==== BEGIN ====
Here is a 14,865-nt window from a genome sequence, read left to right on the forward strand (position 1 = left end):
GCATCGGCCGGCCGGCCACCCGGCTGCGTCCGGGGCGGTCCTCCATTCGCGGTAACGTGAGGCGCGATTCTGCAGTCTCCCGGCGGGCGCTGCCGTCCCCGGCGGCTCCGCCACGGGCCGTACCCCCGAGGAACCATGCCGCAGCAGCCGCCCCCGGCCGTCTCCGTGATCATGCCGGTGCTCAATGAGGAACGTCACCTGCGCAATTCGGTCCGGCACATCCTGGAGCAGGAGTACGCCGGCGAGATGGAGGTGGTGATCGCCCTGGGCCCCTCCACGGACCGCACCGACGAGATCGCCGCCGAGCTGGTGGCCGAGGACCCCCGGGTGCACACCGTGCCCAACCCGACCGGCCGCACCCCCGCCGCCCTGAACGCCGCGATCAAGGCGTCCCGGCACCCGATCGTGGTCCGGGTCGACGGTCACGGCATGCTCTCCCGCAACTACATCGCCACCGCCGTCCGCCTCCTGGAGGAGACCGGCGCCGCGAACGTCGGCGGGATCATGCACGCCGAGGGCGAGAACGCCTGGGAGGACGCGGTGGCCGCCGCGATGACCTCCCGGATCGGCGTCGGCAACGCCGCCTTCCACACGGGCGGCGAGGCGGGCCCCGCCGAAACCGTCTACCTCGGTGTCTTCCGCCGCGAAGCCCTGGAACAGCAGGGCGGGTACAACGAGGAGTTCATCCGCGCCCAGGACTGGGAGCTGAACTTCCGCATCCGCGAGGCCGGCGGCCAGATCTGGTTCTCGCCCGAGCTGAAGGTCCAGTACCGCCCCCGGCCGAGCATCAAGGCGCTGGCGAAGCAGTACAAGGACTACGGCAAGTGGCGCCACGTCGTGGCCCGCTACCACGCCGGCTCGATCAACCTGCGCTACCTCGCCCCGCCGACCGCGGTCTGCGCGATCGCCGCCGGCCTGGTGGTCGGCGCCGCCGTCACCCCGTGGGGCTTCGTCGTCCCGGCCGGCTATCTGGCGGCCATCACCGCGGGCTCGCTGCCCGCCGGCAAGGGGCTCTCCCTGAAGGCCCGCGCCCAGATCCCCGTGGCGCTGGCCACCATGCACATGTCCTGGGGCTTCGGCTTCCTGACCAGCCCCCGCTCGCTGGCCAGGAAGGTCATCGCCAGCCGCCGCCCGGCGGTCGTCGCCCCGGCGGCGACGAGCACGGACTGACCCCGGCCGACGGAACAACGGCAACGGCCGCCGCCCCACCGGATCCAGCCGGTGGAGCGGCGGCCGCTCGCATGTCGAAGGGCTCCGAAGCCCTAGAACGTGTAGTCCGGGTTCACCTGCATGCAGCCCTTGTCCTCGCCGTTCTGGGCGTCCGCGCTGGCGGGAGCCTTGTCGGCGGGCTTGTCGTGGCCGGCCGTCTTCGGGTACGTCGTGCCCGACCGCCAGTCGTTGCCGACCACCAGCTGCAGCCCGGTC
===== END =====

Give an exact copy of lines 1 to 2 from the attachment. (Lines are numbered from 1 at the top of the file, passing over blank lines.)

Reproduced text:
Here is a 14,865-nt window from a genome sequence, read left to right on the forward strand (position 1 = left end):
GCATCGGCCGGCCGGCCACCCGGCTGCGTCCGGGGCGGTCCTCCATTCGCGGTAACGTGAGGCGCGATTCTGCAGTCTCCCGGCGGGCGCTGCCGTCCCCGGCGGCTCCGCCACGGGCCGTACCCCCGAGGAACCATGCCGCAGCAGCCGCCCCCGGCCGTCTCCGTGATCATGCCGGTGCTCAATGAGGAACGTCACCTGCGCAATTCGGTCCGGCACATCCTGGAGCAGGAGTACGCCGGCGAGATGGAGGTGGTGATCGCCCTGGGCCCCTCCACGGACCGCACCGACGAGATCGCCGCCGAGCTGGTGGCCGAGGACCCCCGGGTGCACACCGTGCCCAACCCGACCGGCCGCACCCCCGCCGCCCTGAACGCCGCGATCAAGGCGTCCCGGCACCCGATCGTGGTCCGGGTCGACGGTCACGGCATGCTCTCCCGCAACTACATCGCCACCGCCGTCCGCCTCCTGGAGGAGACCGGCGCCGCGAACGTCGGCGGGATCATGCACGCCGAGGGCGAGAACGCCTGGGAGGACGCGGTGGCCGCCGCGATGACCTCCCGGATCGGCGTCGGCAACGCCGCCTTCCACACGGGCGGCGAGGCGGGCCCCGCCGAAACCGTCTACCTCGGTGTCTTCCGCCGCGAAGCCCTGGAACAGCAGGGCGGGTACAACGAGGAGTTCATCCGCGCCCAGGACTGGGAGCTGAACTTCCGCATCCGCGAGGCCGGCGGCCAGATCTGGTTCTCGCCCGAGCTGAAGGTCCAGTACCGCCCCCGGCCGAGCATCAAGGCGCTGGCGAAGCAGTACAAGGACTACGGCAAGTGGCGCCACGTCGTGGCCCGCTACCACGCCGGCTCGATCAACCTGCGCTACCTCGCCCCGCCGACCGCGGTCTGCGCGATCGCCGCCGGCCTGGTGGTCGGCGCCGCCGTCACCCCGTGGGGCTTCGTCGTCCCGGCCGGCTATCTGGCGGCCATCACCGCGGGCTCGCTGCCCGCCGGCAAGGGGCTCTCCCTGAAGGCCCGCGCCCAGATCCCCGTGGCGCTGGCCACCATGCACATGTCCTGGGGCTTCGGCTTCCTGACCAGCCCCCGCTCGCTGGCCAGGAAGGTCATCGCCAGCCGCCGCCCGGCGGTCGTCGCCCCGGCGGCGACGAGCACGGACTGACCCCGGCCGACGGAACAACGGCAACGGCCGCCGCCCCACCGGATCCAGCCGGTGGAGCGGCGGCCGCTCGCATGTCGAAGGGCTCCGAAGCCCTAGAACGTGTAGTCCGGGTTCACCTGCATGCAGCCCTTGTCCTCGCCGTTCTGGGCGTCCGCGCTGGCGGGAGCCTTGTCGGCGGGCTTGTCGTGGCCGGCCGTCTTCGGGTACGTCGTGCCCGACCGCCAGTCGTTGCCGACCACCAGCTGCAGCCCGGTC